Fairview Site

Plans are in place for the former Fairview Elementary School to be demolished, making way for a Kwik Trip gas station and convenience store.

Tonya Burk

Wisconsin-based convenience store chain Kwik Trip is moving forward with plans to open a location at the Fairview Elementary site in Mora, with construction expected to begin in 2019.

On Wednesday, Sept. 27, 2017, Heidi Steinmetz of the Kanabec County Economic Development Authority invited Scott Teigen, Kwik Trip’s vice president of Real Estate, to tour Kanabec County. Kwik Trip, Inc. is based in La Crosse, Wisconsin, and operates a chain of convenience stores throughout Wisconsin, Minnesota and Iowa. Currently the company operates 161 stores in Minnesota.

Steinmetz said she initiated contact with Kwik Trip at the behest of Mora resident Maddie Amundson. “Maddie was very interested in attracting Kwik Trip to the county. She’d tried several times to contact them on her own,” Steinmetz said. “But a big part of what we do in economic development is getting to the right person. Rush City is also getting a new Kwik Trip, and city staff provided the contact information.”

Teigen and Steinmetz toured 15 sites in the county on Tuesday, Oct. 6 joined by Karen Amundson, president of the Mora Area Chamber of Commerce, and Lonnie Ness, owner/broker at RE/MAX Select in Mora. Teigen’s top choice was the Fairview Elementary School site, and his second choice was a three-parcel site at the corner of Maple Avenue East and Highway 65.

“We can never show interested business people just one site. We always try to present a number of options,” said Steinmetz. “Scott Teigen said he knew there was a site in Mora, but he just hadn’t found it yet. But before he even saw the 15 sites, he had already picked two.”

Teigen next submitted a letter of intent to Mora Public Schools, the owners of the 5.78-acre Fairview site. At the Oct. 26 school board meeting, Superintendent Craig Schultz said the letter of intent had been received. He added that the letter was not a binding document, and that contingencies would be kept confidential pending further developments. Kwik Trip followed with a purchase agreement; at its Dec. 21 meeting, the Board convened a Schoolhouse Closing Hearing and voted unanimously to accept Kwik Trip’s offer.

“We’ve come to terms,” Schultz said. “It’s been approved by our attorney and their attorney.” Kwik Trip’s offer to the School Board includes:

• A purchase price of $800,000, with $50,000 earnest money held in escrow.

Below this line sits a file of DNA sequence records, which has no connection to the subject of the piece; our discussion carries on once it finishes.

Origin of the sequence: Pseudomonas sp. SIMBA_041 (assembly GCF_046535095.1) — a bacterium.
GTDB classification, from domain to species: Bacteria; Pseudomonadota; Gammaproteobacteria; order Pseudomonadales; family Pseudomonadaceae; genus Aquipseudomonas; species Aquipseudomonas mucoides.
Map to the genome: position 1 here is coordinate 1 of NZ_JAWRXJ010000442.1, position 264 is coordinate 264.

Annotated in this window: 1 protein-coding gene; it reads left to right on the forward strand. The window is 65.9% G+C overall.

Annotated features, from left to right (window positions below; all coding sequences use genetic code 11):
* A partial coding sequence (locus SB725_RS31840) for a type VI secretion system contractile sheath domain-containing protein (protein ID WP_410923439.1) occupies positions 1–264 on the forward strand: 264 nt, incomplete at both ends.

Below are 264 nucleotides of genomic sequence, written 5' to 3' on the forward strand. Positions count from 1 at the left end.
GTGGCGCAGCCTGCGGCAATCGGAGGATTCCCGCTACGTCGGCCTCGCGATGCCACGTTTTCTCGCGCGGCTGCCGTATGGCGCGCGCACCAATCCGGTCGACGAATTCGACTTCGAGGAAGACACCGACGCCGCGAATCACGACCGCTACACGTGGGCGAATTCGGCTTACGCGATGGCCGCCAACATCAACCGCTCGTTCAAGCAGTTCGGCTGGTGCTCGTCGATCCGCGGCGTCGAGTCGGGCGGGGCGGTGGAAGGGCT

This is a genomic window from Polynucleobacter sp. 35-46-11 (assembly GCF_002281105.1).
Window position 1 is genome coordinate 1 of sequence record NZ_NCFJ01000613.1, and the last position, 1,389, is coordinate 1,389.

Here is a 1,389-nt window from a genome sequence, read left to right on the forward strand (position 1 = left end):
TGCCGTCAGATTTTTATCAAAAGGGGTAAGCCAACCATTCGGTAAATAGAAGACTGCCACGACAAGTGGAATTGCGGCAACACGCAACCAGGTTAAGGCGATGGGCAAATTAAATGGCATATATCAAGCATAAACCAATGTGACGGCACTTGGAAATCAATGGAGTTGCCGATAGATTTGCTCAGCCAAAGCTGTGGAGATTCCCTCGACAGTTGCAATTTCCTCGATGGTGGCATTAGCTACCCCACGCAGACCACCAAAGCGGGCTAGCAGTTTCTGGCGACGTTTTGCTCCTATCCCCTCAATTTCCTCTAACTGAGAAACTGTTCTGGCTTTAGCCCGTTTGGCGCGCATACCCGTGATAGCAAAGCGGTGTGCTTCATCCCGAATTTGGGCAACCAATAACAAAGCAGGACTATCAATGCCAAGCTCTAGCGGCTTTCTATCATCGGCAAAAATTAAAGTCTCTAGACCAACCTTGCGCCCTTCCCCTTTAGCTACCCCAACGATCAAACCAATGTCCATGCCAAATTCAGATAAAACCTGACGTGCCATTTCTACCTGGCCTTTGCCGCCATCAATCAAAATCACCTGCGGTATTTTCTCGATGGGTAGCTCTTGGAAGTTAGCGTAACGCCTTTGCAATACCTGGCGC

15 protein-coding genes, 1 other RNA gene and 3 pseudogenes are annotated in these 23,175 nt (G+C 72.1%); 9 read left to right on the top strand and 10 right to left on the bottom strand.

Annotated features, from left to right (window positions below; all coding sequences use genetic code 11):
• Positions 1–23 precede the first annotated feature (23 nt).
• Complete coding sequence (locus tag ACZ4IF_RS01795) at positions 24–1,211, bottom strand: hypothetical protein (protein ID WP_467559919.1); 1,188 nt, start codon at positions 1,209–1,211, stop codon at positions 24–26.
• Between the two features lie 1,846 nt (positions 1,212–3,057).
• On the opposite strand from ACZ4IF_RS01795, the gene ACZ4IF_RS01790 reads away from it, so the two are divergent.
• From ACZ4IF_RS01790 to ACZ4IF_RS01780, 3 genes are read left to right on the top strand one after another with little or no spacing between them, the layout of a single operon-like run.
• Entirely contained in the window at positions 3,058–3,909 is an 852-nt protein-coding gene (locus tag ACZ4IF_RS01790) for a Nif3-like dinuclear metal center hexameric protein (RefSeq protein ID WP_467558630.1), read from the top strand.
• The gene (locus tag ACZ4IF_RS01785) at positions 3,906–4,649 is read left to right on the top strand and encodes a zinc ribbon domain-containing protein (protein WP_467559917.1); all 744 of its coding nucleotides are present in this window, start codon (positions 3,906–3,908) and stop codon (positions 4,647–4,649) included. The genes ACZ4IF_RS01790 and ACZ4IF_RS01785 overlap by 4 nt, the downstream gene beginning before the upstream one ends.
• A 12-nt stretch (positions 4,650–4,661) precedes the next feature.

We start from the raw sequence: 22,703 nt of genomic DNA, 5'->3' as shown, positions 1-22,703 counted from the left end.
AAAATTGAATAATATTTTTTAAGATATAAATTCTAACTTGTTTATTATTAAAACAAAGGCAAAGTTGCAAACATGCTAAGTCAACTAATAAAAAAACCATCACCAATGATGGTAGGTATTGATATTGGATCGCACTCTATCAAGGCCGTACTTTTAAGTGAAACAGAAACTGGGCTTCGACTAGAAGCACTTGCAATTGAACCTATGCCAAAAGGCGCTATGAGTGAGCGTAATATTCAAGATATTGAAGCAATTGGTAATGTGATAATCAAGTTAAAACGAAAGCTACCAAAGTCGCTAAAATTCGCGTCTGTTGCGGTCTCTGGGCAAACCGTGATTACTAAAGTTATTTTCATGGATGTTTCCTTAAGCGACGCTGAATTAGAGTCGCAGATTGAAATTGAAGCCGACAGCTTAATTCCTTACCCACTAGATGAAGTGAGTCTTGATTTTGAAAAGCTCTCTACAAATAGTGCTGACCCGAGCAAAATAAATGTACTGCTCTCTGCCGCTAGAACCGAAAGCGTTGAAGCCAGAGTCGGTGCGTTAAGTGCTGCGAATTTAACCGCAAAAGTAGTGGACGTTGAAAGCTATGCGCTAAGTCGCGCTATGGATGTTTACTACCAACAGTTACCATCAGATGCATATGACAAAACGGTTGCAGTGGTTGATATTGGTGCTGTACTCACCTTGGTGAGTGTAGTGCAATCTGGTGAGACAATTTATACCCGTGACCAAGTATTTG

• The School Board will be responsible for site demolition and removal of buildings, storage tanks and equipment at an estimated cost of $100,000; as well as removal of asbestos at a cost of $350,000.

• Realtor fees are estimated at $50,000, leaving the District with a profit of $300,000.

“I’m most excited about this being a done deal, because the property will be back on the tax rolls and reducing the taxpayer burden,” Steinmetz said. “The site will be turned over to the private market. And on the tour date Scott Teigen told us they wouldn’t need the entire 5.78 acres. So EDA will ask Kwik Trip to donate the excess acreage back to the city. We would then find a developer and work on building workforce housing, a real need in our county.”

One of the next steps will be to rezone the Fairview property. Currently it’s zoned as residential, said Mora Community Development Planner Beth Thorp, which is common for school buildings. “Before anything can happen with Kwik Trip, they’ll need to apply for rezoning. I’ve seen it go both ways, but it makes more sense for the buyer to take responsibility for the zoning issue. Most business purchase agreements are made contingent on applicable rezoning.”

“By Minnesota state law there will be a public hearing on the zoning request. The Mora Planning Commission conducts it, and each property owner within 350 feet of the site will receive notice of the hearing. The Planning Commission will make their recommendation to the Mora City Council, who will ultimately vote on the change,” Thorp said. “State law gives us 60 days from the date of application to make a decision.”

The Mora store won’t be on Kwik Trip’s construction schedule until 2019, said Steinmetz. “But owners of a couple of local convenience stores have already expressed concerns. I explained that the EDA wasn’t aggressively going after Kwik Trip; that it just happened the way it did. We get both sides; other business owners believe it will bring more traffic to their stores. I certainly hope established businesses will continue to survive and thrive,” she said.

“The EDA is trying to fulfill our mission to improve Mora’s economic condition though job creation, tax base growth and other means. We believe that this project will help us do that.”

Scott McKinney is a contributing writer for the Kanabec County Times.